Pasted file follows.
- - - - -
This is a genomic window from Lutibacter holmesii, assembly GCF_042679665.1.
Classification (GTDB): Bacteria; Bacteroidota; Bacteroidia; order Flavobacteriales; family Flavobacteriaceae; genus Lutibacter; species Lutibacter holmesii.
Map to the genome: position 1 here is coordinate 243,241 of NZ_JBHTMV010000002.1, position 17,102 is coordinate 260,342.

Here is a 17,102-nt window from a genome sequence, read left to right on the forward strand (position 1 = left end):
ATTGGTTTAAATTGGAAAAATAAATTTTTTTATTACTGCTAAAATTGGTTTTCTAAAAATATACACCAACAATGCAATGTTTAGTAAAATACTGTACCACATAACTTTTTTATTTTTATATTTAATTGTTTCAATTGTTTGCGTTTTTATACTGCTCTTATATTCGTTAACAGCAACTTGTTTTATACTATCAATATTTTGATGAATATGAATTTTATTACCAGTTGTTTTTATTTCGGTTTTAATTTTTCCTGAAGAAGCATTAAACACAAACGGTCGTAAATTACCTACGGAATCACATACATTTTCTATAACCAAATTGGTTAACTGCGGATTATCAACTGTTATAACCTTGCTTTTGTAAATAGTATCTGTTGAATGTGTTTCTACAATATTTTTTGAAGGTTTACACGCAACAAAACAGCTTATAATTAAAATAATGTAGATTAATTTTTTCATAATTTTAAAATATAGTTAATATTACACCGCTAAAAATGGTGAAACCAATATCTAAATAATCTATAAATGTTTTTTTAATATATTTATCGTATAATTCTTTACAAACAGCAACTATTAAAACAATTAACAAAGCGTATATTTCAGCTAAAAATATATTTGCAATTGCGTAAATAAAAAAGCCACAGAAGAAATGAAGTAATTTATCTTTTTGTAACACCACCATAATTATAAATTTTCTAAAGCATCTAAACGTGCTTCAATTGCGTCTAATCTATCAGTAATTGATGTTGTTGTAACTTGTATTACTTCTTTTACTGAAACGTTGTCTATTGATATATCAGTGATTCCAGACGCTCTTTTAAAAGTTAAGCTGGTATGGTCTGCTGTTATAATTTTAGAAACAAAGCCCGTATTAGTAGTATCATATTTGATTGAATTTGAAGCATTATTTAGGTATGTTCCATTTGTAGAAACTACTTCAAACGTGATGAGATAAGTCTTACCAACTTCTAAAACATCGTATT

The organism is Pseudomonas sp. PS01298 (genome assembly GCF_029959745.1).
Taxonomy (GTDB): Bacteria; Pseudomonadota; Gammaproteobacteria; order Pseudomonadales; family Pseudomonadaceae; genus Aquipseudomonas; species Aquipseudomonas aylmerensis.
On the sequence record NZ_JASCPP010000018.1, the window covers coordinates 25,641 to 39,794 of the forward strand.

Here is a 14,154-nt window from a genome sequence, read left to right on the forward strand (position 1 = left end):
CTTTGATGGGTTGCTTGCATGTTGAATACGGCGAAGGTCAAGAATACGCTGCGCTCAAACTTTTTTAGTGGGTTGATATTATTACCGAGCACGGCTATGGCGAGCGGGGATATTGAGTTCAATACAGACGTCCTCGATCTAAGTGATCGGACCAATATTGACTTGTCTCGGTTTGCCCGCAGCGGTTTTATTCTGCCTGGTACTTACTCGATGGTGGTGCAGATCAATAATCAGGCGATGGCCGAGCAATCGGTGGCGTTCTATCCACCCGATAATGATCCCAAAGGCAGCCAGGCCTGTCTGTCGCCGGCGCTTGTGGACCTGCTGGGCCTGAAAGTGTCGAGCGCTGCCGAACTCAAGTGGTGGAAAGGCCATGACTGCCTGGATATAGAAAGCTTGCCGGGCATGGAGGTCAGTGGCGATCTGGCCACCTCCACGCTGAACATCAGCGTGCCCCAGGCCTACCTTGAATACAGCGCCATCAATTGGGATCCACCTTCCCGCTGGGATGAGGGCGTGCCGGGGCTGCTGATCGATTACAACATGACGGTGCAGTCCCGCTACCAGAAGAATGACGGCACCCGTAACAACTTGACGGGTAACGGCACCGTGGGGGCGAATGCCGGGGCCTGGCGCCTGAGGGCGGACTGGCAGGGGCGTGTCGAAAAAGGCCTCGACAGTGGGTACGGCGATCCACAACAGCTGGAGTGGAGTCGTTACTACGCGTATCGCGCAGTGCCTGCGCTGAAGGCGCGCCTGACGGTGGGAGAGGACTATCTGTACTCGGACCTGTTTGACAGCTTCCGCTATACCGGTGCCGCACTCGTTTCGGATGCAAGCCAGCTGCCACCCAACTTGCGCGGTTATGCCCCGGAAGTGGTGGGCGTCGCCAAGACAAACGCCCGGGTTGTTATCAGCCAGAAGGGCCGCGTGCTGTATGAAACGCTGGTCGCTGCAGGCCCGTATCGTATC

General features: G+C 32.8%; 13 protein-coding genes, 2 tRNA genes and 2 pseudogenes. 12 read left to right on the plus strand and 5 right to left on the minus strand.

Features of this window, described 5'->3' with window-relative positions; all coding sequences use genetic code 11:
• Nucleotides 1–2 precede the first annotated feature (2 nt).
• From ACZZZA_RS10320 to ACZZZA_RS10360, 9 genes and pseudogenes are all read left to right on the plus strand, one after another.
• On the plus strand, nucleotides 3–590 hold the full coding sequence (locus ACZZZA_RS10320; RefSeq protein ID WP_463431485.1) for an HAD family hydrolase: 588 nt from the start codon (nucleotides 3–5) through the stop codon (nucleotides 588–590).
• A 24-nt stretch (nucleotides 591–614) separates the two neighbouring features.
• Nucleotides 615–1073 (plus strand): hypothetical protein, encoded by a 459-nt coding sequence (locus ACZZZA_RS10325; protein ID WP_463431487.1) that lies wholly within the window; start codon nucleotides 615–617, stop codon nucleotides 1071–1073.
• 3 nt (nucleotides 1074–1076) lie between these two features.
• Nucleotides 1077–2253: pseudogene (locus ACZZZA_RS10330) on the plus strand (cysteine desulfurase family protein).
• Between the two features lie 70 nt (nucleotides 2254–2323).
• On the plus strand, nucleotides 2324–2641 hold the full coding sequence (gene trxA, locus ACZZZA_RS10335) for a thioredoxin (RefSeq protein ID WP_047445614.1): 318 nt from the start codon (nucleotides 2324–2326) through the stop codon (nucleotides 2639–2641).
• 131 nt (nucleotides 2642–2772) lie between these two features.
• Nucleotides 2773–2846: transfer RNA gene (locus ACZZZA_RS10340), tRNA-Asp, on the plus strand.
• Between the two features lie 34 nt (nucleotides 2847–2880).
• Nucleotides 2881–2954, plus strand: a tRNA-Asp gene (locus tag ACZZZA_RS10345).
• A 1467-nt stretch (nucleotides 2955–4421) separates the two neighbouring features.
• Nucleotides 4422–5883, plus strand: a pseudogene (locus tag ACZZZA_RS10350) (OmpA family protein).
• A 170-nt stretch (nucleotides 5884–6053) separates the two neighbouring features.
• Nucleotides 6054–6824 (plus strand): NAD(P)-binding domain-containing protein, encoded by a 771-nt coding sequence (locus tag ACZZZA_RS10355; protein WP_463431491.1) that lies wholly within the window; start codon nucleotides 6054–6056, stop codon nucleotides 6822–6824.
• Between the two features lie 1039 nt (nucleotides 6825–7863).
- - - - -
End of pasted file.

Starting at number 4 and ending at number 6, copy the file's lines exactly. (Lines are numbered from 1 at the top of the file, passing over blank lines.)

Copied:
Here is a 17,102-nt window from a genome sequence, read left to right on the forward strand (position 1 = left end):
ATTGGTTTAAATTGGAAAAATAAATTTTTTTATTACTGCTAAAATTGGTTTTCTAAAAATATACACCAACAATGCAATGTTTAGTAAAATACTGTACCACATAACTTTTTTATTTTTATATTTAATTGTTTCAATTGTTTGCGTTTTTATACTGCTCTTATATTCGTTAACAGCAACTTGTTTTATACTATCAATATTTTGATGAATATGAATTTTATTACCAGTTGTTTTTATTTCGGTTTTAATTTTTCCTGAAGAAGCATTAAACACAAACGGTCGTAAATTACCTACGGAATCACATACATTTTCTATAACCAAATTGGTTAACTGCGGATTATCAACTGTTATAACCTTGCTTTTGTAAATAGTATCTGTTGAATGTGTTTCTACAATATTTTTTGAAGGTTTACACGCAACAAAACAGCTTATAATTAAAATAATGTAGATTAATTTTTTCATAATTTTAAAATATAGTTAATATTACACCGCTAAAAATGGTGAAACCAATATCTAAATAATCTATAAATGTTTTTTTAATATATTTATCGTATAATTCTTTACAAACAGCAACTATTAAAACAATTAACAAAGCGTATATTTCAGCTAAAAATATATTTGCAATTGCGTAAATAAAAAAGCCACAGAAGAAATGAAGTAATTTATCTTTTTGTAACACCACCATAATTATAAATTTTCTAAAGCATCTAAACGTGCTTCAATTGCGTCTAATCTATCAGTAATTGATGTTGTTGTAACTTGTATTACTTCTTTTACTGAAACGTTGTCTATTGATATATCAGTGATTCCAGACGCTCTTTTAAAAGTTAAGCTGGTATGGTCTGCTGTTATAATTTTAGAAACAAAGCCCGTATTAGTAGTATCATATTTGATTGAATTTGAAGCATTATTTAGGTATGTTCCATTTGTAGAAACTACTTCAAACGTGATGAGATAAGTCTTACCAACTTCTAAAACATCGTATT

The organism is Pseudomonas sp. PS01298 (genome assembly GCF_029959745.1).